• Encouraging men to access flexible work arrangements and leave entitlements.
  • Making jobs more flexible so that more women access higher-level jobs and, therefore, higher pay.
  • Making equitable salary offers to men and women.
  • Encouraging women’s participation in leadership roles as well.
  • Women’s education must be promoted.

The Gender Pay Gap differs from Equal Pay:

Equal pay mandates that individuals of all genders receive the same compensation for identical roles or work of equal value.

On the other hand, the Gender Pay Gap does not concern comparing similar roles; instead, it highlights the disparity in average pay between men and women within organizations, industries, and the workforce at large.

Closing the Gap: Benefits

  • The gender pay gap tends to increase with age and growing family responsibilities, making women more vulnerable to poverty and social exclusion as they age.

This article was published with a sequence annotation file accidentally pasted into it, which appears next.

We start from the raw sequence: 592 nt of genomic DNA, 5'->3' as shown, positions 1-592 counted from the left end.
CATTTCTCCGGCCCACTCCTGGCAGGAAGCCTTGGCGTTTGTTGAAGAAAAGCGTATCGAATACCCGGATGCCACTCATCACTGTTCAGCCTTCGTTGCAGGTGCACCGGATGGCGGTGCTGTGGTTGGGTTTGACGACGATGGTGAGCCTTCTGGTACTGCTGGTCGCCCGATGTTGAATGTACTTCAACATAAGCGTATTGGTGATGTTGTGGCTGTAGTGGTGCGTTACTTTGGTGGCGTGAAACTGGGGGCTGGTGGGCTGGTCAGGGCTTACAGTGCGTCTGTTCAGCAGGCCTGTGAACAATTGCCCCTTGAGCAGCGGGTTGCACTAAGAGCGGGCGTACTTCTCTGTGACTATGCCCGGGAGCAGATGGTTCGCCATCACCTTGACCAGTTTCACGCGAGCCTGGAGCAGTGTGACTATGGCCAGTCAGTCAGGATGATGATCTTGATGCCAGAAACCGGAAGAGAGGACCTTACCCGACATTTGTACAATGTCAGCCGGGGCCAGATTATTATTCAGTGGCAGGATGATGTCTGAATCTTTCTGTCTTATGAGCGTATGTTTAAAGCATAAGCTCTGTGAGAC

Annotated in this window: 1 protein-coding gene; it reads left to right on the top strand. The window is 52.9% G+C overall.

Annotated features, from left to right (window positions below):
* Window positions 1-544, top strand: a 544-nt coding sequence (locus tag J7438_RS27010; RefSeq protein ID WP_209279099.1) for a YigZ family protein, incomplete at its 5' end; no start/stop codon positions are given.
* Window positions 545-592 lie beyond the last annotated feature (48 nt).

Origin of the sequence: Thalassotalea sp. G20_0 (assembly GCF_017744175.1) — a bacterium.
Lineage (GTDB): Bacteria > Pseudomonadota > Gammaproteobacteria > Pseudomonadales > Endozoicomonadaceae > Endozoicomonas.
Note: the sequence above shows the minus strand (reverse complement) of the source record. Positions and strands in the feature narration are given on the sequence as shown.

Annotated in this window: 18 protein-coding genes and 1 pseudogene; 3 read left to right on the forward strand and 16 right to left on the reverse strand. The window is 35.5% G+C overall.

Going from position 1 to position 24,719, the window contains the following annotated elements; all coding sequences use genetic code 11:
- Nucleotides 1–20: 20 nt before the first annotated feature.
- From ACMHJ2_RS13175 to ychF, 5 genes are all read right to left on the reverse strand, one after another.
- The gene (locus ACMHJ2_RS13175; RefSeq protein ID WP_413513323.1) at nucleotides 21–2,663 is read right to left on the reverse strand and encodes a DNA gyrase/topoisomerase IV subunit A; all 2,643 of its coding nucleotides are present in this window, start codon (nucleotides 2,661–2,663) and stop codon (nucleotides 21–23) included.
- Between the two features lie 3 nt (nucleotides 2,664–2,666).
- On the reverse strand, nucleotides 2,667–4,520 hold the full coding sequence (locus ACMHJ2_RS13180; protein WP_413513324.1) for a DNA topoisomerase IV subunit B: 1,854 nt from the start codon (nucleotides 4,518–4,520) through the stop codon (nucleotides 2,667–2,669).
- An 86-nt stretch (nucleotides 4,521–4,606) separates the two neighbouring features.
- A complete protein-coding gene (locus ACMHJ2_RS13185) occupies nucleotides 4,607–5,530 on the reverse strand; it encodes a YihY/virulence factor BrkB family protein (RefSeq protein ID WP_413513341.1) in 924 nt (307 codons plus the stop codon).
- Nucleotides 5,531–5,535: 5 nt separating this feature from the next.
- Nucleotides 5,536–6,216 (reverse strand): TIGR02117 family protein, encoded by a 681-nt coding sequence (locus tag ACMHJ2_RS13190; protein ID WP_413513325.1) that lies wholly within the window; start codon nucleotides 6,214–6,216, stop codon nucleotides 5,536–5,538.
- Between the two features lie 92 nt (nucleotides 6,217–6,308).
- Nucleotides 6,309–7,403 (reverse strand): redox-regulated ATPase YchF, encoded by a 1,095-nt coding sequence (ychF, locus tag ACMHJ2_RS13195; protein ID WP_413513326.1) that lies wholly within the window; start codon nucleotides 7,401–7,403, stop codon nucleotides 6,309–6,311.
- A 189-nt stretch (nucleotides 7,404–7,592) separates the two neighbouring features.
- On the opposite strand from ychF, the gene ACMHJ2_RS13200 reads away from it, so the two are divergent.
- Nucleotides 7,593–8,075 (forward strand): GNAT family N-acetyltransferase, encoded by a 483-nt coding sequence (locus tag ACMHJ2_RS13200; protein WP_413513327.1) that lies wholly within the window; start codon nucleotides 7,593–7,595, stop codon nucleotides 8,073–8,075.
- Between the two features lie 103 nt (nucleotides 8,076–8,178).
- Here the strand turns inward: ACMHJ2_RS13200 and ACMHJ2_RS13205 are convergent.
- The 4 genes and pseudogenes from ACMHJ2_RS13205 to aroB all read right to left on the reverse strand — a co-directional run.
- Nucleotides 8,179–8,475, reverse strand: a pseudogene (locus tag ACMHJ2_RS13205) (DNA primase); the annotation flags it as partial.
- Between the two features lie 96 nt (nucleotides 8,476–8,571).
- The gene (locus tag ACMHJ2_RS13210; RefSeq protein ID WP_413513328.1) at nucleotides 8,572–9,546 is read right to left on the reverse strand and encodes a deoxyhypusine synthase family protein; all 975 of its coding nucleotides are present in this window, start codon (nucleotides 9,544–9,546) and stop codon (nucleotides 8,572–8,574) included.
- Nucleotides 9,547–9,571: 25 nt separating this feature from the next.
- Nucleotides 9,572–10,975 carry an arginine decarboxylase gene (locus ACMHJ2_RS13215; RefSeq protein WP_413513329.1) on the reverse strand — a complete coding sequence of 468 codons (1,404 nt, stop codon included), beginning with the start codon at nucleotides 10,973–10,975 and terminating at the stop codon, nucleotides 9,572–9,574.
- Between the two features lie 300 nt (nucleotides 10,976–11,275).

• Closing this gap would enhance gender equality, reduce poverty, stimulate the economy, and increase the tax base.
  • Estimates suggest that reducing the gender pay gap by one percentage point would boost the gross domestic product by 0.1%.

Steps taken by India

India has taken several steps in the legislative sphere to close the gender pay gap, especially at the low end of the wage distribution.

  • The Minimum Wages Act in 1948 .
  • The adoption of the Equal Remuneration Act in 1976.
  • In 2019, India carried out comprehensive reforms in both the legislation and enacted the Code on Wages.